Mr Gupta stresses that his company advises against bombarding any numbers with messages but there is nothing, legally or contractually, to prevent anyone from doing just that. As for the content of those databases, they are gleaned from a variety of sources and come with varying levels of detail ranging from gender and age group to interests.

They are collated by an in-house team who harvest them from local trade fairs, company databases, local events and online directories. The information will have been willingly shared by the person in question at some point but, in many cases, it will have been done so without any realisation that it would find its way into the hands of brands or individuals with whom the target audience member has never had any contact, nor expressed any desire for contact. Think about it. How many times have you given your mobile phone number when making a purchase, booking tickets to an event or joining some online service?

Mr Gupta points out that customers can unsubscribe at any stage by sending a four-digit code back to any of the messages they receive. He says that once you unsubscribe from one company on his books, you are actually unsubscribing from all the companies he sends messages on behalf of.

But not all messages come with the opt-out option and not all companies are scrupulous about ensuring that when they buy or sell databases they do so with the consent of the individuals on them.

According to one senior executive at a Dubai-based media agency, "I know that some of the companies we have used have been able to buy and sell databases from other companies without user permission." The executive, who asked not to be named, explained that SMS marketing was a tool he used in conjunction with email and web-banner campaigns but that it represented just 2 per cent of the agency's spend and was a notoriously difficult method to measure in terms of success.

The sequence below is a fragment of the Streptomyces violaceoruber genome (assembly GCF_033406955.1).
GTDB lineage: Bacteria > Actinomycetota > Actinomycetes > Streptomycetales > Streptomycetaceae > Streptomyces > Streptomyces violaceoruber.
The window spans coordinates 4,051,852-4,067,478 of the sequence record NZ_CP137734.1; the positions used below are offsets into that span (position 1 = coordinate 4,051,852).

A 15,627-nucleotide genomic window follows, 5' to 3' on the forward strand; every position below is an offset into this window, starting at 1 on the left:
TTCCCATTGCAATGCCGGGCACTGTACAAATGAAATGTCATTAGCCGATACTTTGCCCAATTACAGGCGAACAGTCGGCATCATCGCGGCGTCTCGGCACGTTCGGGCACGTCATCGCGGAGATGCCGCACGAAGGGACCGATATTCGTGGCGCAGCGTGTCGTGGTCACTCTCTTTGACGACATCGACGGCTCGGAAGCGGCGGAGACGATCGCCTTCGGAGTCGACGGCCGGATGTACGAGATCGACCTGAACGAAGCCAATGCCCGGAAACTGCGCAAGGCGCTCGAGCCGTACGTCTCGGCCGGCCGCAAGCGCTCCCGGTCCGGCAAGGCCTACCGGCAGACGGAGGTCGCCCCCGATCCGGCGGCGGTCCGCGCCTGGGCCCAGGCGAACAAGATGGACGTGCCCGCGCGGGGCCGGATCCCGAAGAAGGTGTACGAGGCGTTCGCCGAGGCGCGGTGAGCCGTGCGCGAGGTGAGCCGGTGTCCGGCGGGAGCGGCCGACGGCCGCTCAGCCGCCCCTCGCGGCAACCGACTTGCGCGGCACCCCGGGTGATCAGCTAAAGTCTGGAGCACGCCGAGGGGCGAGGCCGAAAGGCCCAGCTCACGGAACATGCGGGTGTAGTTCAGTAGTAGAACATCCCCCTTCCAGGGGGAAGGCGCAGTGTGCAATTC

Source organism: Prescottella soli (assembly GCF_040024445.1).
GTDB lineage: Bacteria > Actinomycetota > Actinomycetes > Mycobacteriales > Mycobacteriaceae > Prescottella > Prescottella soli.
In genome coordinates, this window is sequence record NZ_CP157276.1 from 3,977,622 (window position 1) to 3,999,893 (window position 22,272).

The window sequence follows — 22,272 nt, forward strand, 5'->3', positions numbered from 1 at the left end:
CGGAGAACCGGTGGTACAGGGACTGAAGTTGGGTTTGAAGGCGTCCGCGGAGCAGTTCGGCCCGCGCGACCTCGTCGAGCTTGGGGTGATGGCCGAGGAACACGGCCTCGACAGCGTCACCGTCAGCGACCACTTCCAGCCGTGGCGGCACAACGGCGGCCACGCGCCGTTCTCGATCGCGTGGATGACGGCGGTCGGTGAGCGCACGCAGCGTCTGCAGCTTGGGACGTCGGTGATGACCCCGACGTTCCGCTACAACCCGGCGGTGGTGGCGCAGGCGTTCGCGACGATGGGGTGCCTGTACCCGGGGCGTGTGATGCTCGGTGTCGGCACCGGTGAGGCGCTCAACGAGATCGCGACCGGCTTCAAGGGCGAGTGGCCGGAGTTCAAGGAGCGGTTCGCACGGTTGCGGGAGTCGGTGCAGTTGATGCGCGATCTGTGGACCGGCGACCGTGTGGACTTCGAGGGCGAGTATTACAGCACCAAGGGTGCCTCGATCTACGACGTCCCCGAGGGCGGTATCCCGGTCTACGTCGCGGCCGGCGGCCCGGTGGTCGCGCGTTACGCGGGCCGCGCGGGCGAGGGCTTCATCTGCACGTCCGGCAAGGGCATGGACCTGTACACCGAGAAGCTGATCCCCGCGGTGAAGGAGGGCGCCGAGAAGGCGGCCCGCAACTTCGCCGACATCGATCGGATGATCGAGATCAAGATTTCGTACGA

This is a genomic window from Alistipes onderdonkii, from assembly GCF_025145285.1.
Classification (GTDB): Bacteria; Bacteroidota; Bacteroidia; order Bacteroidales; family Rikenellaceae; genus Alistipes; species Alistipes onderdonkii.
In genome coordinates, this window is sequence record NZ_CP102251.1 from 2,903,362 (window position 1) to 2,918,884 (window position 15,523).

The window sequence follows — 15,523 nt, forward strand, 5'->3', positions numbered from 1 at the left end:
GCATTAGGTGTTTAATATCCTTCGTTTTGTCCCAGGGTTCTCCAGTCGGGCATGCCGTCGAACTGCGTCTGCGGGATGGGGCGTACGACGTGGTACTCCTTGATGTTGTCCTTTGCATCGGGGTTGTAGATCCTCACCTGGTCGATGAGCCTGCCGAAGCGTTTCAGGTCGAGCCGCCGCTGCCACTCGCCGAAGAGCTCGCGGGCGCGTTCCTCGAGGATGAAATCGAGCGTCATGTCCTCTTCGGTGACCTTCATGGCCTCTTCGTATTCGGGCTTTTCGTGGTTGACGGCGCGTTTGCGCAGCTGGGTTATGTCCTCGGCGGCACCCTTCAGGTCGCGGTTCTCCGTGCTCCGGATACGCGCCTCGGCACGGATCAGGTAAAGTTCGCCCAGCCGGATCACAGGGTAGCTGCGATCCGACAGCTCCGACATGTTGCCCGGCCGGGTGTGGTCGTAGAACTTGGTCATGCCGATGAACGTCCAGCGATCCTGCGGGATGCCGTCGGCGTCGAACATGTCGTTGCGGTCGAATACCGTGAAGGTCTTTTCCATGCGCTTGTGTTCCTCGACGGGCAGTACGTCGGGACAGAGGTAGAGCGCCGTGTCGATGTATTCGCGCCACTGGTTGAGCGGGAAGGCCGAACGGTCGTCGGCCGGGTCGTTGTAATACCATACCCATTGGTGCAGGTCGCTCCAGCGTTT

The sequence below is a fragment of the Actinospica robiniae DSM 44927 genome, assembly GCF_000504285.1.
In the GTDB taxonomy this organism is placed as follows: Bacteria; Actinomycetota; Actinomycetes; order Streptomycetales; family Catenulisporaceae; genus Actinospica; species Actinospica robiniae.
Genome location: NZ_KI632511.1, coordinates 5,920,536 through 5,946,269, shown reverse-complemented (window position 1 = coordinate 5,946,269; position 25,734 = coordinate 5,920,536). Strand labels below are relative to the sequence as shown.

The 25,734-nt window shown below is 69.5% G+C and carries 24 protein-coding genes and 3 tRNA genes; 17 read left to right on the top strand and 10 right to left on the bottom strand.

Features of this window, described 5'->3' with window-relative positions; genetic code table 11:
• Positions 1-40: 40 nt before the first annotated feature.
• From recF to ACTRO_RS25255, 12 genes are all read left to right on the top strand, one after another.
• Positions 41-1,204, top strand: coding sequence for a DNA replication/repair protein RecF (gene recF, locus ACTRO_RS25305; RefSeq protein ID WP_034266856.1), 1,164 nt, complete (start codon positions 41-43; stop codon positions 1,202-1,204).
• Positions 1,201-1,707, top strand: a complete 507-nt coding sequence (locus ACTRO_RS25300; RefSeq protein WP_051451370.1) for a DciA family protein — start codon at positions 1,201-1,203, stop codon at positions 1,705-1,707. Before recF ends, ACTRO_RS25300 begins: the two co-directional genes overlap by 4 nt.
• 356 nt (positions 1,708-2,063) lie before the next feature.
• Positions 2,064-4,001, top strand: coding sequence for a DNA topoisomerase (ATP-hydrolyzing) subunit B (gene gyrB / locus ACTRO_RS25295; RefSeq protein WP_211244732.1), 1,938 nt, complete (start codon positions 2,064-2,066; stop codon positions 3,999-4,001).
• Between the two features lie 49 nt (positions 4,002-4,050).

"With email campaigns you get a click rate, with SMS you only get a delivery rate. We always run the two in tandem and hope to correlate them to get some sense of whether a message has been of interest but it's really only something we'd use for short promotional campaigns - clearance sales and so on. Events that you're trying to drive footfall for," the executive said.

"We always offer opt-out texts and we always use tailored databases with as much detail as possible. I'd say that's what differentiates between SMS branding and spam."

Over the years Etisalat and du have announced various anti-spam services. As the TRA's executive director, Fintan Healy, pointed out last week in response to Sheikh Abdullah's complaints, "Any customer who has signed with the telecom operator before December 30, 2009, has the option to opt out of such service.

"If you had the service before the policy was issued then you will receive the messages. However, if you joined an operator after the issuance, you would have had to apply for them before you can receive such messages."

But, as Sheikh Abdullah's experience and those of many will testify, they have yet to stem the flood of infuriating and irrelevant alerts. Two years ago the TRA issued a policy concerning spam in electronic communications and focusing on spam SMS for marketing purposes.

From July 2010, it was announced, both service providers - Etisalat and du - would be bound by these guidelines. Customers would not receive commercial SMS messages unless they had agreed to them and advertising SMS could only be sent between 7am and 9pm UAE time. But with no cap to the volume of texts sent from a single device a message may be sent within those hours but arrive well beyond them due to the sheer volume of text traffic. A truth to which anybody who has received notification about some beauty sale or car offer at 1am will testify.

Unfortunately for the time being the message is clear: if given the option to unsubscribe use it, don't trust that whoever you choose to share your personal information with will use it only once or wisely and, if you use your phone as your alarm, put it on silent.

* The National